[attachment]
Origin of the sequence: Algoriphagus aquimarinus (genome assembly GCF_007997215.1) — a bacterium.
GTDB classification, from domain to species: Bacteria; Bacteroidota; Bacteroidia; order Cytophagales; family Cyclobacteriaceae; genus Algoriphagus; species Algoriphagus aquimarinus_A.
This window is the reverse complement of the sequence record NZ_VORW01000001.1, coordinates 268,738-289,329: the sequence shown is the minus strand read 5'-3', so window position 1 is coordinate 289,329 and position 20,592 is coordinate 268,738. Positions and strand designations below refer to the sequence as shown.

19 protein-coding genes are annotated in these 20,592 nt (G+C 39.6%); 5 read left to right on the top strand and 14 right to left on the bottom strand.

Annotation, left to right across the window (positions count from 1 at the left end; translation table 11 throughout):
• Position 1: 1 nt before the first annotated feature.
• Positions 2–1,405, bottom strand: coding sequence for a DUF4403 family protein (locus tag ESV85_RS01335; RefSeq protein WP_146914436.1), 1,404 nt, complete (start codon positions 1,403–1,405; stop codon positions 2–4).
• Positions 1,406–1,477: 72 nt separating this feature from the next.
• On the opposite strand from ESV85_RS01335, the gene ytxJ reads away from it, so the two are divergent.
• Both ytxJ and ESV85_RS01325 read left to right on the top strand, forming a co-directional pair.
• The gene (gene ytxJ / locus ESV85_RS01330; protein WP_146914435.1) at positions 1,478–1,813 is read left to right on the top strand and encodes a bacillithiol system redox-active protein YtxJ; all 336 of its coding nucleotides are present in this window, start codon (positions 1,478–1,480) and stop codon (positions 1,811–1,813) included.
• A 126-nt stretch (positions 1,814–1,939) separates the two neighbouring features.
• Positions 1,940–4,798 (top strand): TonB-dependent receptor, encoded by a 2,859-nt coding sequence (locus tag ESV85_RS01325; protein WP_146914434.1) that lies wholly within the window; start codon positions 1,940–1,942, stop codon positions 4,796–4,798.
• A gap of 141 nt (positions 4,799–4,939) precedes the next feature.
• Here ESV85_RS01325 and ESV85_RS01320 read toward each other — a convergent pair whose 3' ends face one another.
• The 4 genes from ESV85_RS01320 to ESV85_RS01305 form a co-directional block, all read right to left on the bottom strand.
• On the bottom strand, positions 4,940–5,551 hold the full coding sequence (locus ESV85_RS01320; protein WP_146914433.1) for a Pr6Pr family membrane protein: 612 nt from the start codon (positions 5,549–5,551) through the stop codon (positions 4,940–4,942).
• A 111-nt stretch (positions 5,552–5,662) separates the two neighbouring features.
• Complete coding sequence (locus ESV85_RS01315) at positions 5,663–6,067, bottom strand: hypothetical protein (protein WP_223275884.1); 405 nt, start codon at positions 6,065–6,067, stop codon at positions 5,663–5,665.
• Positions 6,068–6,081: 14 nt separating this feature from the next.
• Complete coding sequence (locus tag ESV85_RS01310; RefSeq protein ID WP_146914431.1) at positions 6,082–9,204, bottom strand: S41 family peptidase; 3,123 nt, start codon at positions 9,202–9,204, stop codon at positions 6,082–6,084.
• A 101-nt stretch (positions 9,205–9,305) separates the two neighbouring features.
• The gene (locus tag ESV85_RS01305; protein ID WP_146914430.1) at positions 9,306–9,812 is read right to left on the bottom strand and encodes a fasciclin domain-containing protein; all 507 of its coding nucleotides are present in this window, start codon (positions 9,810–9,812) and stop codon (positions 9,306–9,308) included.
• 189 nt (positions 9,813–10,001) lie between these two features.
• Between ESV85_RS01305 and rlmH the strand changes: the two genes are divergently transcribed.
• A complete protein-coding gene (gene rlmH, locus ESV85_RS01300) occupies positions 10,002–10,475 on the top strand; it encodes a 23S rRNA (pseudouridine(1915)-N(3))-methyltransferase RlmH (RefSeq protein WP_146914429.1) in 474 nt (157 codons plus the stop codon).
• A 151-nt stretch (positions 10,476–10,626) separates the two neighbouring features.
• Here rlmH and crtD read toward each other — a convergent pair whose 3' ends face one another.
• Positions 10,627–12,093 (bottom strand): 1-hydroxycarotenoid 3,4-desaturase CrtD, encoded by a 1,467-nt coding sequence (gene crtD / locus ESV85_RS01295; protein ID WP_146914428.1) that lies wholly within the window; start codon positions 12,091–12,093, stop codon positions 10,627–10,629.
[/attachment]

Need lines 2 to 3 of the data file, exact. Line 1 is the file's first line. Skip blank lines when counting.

GTDB classification, from domain to species: Bacteria; Bacteroidota; Bacteroidia; order Cytophagales; family Cyclobacteriaceae; genus Algoriphagus; species Algoriphagus aquimarinus_A.
This window is the reverse complement of the sequence record NZ_VORW01000001.1, coordinates 268,738-289,329: the sequence shown is the minus strand read 5'-3', so window position 1 is coordinate 289,329 and position 20,592 is coordinate 268,738. Positions and strand designations below refer to the sequence as shown.